6 Answers 6

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First of all: It's not uncommon to feel left-out when you've just started a new job. Especially if you don't know anyone and are rather introverted yourself. That's only human, everyone deals with a situation like that differently.

Greeting

It's great that you started greeting them every morning - start doing that again. Even if they don't respond with words but a simple nod. Greeting is really just the most basic social interaction and sort of gives the signal 'Hey, that guy seems to be socially capable.'

Also, people who greet others seem more likeable to many - at least I think so.

A simple 'Good morning Bob, how was your weekend?' also has a good chance to start a little conversation.

Listen, don't talk (too much)

When you are new, it is very helpful to listen more than to talk. You are already doing this involuntarily, but it is important that you listen actively.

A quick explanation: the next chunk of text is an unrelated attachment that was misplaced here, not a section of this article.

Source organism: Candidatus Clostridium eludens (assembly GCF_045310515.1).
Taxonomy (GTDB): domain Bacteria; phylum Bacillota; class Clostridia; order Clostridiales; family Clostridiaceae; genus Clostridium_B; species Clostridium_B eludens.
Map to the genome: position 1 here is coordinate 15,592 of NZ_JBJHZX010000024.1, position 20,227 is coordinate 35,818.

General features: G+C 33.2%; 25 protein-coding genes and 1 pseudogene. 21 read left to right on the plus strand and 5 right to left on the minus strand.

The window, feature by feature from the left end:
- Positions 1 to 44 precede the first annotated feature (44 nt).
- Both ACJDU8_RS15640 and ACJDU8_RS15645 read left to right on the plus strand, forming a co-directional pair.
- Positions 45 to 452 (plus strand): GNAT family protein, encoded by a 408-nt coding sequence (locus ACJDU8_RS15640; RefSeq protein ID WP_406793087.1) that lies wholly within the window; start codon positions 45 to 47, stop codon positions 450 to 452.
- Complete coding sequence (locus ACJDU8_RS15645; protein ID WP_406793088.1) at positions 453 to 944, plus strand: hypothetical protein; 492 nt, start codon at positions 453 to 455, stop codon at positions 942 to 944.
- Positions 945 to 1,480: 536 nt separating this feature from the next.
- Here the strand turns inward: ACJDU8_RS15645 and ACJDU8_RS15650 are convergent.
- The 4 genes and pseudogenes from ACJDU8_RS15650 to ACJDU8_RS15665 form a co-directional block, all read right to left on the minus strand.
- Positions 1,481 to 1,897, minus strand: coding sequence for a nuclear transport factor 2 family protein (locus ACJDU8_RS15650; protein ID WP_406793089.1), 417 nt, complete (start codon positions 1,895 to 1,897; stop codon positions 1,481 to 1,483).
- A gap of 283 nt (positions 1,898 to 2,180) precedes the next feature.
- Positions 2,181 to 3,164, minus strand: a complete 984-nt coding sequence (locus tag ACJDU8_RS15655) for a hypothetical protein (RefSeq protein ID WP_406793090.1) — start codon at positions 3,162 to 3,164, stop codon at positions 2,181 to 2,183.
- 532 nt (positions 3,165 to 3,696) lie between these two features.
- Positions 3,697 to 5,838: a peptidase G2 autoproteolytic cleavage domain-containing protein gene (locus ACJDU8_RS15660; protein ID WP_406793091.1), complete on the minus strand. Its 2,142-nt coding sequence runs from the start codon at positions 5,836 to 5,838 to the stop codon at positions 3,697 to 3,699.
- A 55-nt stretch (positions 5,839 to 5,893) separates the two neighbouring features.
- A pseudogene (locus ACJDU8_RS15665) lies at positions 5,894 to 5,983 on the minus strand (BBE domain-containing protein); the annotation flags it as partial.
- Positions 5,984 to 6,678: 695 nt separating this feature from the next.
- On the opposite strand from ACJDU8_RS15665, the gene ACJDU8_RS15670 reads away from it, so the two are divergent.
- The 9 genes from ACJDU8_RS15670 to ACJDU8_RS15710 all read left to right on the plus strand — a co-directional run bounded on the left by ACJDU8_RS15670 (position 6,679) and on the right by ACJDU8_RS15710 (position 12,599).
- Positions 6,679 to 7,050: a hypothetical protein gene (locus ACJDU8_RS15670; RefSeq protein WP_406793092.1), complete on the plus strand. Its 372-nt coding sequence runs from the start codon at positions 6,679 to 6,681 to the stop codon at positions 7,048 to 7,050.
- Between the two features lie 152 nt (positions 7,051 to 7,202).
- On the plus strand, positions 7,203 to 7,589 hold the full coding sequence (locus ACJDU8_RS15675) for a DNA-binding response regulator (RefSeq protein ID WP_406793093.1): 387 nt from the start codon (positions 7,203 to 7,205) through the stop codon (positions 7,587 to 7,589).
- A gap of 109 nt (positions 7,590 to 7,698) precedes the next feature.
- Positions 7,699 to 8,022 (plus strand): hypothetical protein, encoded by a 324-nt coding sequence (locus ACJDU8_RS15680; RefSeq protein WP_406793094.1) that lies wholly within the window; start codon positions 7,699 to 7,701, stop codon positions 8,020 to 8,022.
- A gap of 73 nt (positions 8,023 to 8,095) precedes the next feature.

The advantages? For one thing, you get to know what your colleagues like to talk about and what they are currently interested in. Maybe a topic overlaps with your interests, which is then a very good basis for starting a conversation. If none of the topics have anything to do with your interests, that's okay too. This gives you the opportunity to approach them with something like 'Hey, you guys talk a lot about xy, what's that all about?'.

Secondly, most people dislike those who put themselves in the spotlight from the start. How would you react if you met someone new and they immediately took over all conversations and other social interactions?

Start small and easy

Start with small conversations rather than going straight into long and complex topics.

It doesn't have to be small talk about the weather, but I don't think anyone talks about Einstein's theory of relativity with people they've just met. Take something in between.

Search the conversation

For example, if a colleague helps you with a problem, buy them a coffee as a thank you. This is the perfect opportunity to have a little chat with them.

Be curious